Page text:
Successful Recitations eBook

This eBook from the Gutenberg Project consists of approximately 540 pages of information about Successful Recitations.

Faint she grew, and ever fainter,
As she murmur’d “Oh, that he
Were once more that landscape-painter
Which did win my heart from me!”
So she droop’d and droop’d before him,
Fading slowly from his side;
Three fair children first she bore him,
Then before her time she died.

Weeping, weeping late and early,
Walking up and pacing down,
Deeply mourn’d the Lord of Burleigh,
Burleigh-house by Stamford-town. 
And he came to look upon her,
And he look’d at her and said,
“Bring the dress and put it on her,
That she wore when she was wed.”

Then her people, softly treading,
Bore to earth her body, drest
In the dress that she was wed in,
That her spirit might have rest.



With farmer Allan at the farm abode
William and Dora.  William was his son,
And she his niece.  He often look’d at them,
And often thought “I’ll make them man and wife.” 
Now Dora felt her uncle’s will in all,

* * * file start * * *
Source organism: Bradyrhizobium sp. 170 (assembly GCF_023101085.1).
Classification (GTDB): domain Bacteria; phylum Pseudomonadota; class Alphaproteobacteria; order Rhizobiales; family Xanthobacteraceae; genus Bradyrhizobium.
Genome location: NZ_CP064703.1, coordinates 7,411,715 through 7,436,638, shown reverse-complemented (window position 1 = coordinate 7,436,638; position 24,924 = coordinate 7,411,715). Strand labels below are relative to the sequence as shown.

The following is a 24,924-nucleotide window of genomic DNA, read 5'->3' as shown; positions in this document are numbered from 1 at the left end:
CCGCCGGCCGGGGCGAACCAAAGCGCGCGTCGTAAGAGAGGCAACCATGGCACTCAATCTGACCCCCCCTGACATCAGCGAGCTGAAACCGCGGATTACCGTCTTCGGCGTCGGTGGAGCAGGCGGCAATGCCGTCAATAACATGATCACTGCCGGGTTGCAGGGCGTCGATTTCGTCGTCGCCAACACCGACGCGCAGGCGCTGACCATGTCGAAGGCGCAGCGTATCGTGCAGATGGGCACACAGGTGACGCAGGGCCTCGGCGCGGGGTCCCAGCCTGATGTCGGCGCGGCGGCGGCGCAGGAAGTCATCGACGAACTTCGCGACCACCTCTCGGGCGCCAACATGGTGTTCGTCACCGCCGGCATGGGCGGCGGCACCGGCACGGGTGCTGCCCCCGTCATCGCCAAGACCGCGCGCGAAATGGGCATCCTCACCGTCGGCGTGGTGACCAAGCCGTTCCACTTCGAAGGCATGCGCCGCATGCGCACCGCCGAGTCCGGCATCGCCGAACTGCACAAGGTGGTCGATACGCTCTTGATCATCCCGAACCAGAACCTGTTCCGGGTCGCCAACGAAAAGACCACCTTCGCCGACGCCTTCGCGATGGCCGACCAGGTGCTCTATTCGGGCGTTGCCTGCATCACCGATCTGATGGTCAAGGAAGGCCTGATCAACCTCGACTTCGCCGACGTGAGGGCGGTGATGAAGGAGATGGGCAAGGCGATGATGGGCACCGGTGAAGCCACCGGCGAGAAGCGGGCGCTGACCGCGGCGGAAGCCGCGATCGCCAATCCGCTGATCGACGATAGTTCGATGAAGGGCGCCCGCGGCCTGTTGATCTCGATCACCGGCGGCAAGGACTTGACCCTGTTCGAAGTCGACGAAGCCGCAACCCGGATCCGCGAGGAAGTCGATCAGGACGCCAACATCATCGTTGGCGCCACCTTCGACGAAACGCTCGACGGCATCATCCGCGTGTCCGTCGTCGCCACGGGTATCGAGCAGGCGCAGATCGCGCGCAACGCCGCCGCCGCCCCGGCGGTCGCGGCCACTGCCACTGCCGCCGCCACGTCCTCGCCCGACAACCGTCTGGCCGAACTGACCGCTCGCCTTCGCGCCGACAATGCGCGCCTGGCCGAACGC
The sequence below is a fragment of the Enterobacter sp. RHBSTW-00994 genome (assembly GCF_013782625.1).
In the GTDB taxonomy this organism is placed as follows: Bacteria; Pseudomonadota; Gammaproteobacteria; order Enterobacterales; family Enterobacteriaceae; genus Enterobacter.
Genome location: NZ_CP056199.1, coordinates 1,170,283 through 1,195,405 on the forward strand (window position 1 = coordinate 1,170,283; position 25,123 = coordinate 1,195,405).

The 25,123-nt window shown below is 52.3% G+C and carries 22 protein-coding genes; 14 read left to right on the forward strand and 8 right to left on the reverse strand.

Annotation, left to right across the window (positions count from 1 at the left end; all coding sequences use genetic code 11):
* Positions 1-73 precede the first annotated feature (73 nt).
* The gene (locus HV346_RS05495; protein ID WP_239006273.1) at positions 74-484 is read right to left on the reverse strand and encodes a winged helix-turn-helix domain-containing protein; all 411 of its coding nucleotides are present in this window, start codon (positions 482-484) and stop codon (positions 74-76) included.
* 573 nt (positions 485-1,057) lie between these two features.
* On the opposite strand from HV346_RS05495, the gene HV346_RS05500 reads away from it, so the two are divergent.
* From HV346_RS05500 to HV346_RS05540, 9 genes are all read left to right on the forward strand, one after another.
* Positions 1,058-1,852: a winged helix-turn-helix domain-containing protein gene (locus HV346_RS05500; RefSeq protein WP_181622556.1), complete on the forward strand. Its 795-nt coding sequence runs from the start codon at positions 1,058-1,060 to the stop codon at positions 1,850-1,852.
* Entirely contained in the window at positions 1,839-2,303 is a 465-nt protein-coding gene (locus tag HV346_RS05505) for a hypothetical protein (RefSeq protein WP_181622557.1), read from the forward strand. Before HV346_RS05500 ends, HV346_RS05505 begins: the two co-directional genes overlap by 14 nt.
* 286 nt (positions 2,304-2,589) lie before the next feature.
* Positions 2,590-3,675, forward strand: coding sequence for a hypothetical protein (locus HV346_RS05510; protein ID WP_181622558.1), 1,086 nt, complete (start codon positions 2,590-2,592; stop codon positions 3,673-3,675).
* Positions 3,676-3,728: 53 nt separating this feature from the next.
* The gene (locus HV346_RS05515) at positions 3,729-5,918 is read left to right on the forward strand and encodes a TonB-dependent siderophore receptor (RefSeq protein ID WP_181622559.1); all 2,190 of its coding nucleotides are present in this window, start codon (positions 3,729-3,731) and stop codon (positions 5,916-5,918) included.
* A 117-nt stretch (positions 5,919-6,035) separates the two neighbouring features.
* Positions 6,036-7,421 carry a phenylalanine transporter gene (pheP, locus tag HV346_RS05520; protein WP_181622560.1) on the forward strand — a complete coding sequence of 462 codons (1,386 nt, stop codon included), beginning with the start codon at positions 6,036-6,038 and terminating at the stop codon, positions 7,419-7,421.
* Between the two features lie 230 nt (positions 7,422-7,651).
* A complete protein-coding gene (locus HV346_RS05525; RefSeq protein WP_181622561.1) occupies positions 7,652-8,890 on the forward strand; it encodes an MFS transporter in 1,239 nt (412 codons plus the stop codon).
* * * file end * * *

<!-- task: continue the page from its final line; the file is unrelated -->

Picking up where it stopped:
And yearn’d towards William; but the youth, because
He had been always with her in the house,
Thought not of Dora.

                 Then there came a day
     When Allan call’d his son, and said, “My son: 
     I married late, but I would wish to see
     My grandchild on my knees before I die: 
     And I have set my heart upon a match. 
     Now therefore look to Dora; she is well
     To look to; thrifty too beyond her age. 
     She is my brother’s daughter:  he and I
     Had once hard words, and parted, and he died
     In foreign lands; but for his sake I bred
     His daughter Dora:  take her for your wife;
     For I have wished this marriage, night and day,
     For many years.”  But William answered short: 
     “I cannot marry Dora; by my life,
     I will not marry Dora.”  Then the old man
     Was wroth, and doubled up his hands, and said: 
     “You will not, boy! you dare to answer thus! 
     But in my time a father’s word was law,
     And so it shall be now for me.  Look to it;
     Consider, William:  take a month to think,
     And let me have an answer to my wish;
     Or, by the Lord that made me, you shall pack
     And never more darken my doors again.” 
     But William answer’d madly; bit his lips,
     And broke away.  The more he looked at her
     The less he liked her; and his ways were harsh;
     But Dora bore them meekly.  Then before
     The month was out he left his father’s house,
     And hired himself to work within the fields;
     And half in love, half spite, he woo’d and wed
     A labourer’s daughter, Mary Morrison.

Project Gutenberg
Successful Recitations from Project Gutenberg. Public domain.